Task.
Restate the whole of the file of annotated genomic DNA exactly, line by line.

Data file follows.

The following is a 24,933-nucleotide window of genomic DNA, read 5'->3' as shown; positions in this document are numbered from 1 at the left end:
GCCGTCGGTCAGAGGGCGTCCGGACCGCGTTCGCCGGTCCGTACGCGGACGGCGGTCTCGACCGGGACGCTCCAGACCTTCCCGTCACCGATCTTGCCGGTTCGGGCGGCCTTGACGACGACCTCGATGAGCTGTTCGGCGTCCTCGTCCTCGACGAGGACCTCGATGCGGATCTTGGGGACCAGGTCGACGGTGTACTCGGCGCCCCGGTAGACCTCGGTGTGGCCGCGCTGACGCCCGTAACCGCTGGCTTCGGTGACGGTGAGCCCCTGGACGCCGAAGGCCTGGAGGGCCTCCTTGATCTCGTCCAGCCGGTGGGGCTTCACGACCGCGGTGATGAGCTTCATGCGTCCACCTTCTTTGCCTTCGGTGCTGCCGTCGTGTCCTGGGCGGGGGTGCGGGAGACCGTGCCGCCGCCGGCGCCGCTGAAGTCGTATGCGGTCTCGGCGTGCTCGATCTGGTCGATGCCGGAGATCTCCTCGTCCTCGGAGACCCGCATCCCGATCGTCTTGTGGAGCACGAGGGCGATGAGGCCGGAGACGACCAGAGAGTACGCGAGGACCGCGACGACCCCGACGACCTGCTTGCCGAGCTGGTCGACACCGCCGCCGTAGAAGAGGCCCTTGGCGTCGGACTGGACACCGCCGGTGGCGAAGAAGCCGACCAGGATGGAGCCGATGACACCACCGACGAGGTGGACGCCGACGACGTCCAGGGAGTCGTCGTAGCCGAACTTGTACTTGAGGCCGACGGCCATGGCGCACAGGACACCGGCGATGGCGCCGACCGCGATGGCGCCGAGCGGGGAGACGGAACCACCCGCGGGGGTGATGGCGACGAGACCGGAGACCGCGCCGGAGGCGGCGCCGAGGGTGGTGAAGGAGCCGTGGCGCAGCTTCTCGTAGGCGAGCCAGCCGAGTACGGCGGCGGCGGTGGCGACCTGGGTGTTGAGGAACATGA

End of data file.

The following is a 24,933-nucleotide window of genomic DNA, read 5'->3' as shown; positions in this document are numbered from 1 at the left end:
GCCGTCGGTCAGAGGGCGTCCGGACCGCGTTCGCCGGTCCGTACGCGGACGGCGGTCTCGACCGGGACGCTCCAGACCTTCCCGTCACCGATCTTGCCGGTTCGGGCGGCCTTGACGACGACCTCGATGAGCTGTTCGGCGTCCTCGTCCTCGACGAGGACCTCGATGCGGATCTTGGGGACCAGGTCGACGGTGTACTCGGCGCCCCGGTAGACCTCGGTGTGGCCGCGCTGACGCCCGTAACCGCTGGCTTCGGTGACGGTGAGCCCCTGGACGCCGAAGGCCTGGAGGGCCTCCTTGATCTCGTCCAGCCGGTGGGGCTTCACGACCGCGGTGATGAGCTTCATGCGTCCACCTTCTTTGCCTTCGGTGCTGCCGTCGTGTCCTGGGCGGGGGTGCGGGAGACCGTGCCGCCGCCGGCGCCGCTGAAGTCGTATGCGGTCTCGGCGTGCTCGATCTGGTCGATGCCGGAGATCTCCTCGTCCTCGGAGACCCGCATCCCGATCGTCTTGTGGAGCACGAGGGCGATGAGGCCGGAGACGACCAGAGAGTACGCGAGGACCGCGACGACCCCGACGACCTGCTTGCCGAGCTGGTCGACACCGCCGCCGTAGAAGAGGCCCTTGGCGTCGGACTGGACACCGCCGGTGGCGAAGAAGCCGACCAGGATGGAGCCGATGACACCACCGACGAGGTGGACGCCGACGACGTCCAGGGAGTCGTCGTAGCCGAACTTGTACTTGAGGCCGACGGCCATGGCGCACAGGACACCGGCGATGGCGCCGACCGCGATGGCGCCGAGCGGGGAGACGGAACCACCCGCGGGGGTGATGGCGACGAGACCGGAGACCGCGCCGGAGGCGGCGCCGAGGGTGGTGAAGGAGCCGTGGCGCAGCTTCTCGTAGGCGAGCCAGCCGAGTACGGCGGCGGCGGTGGCGACCTGGGTGTTGAGGAACATGA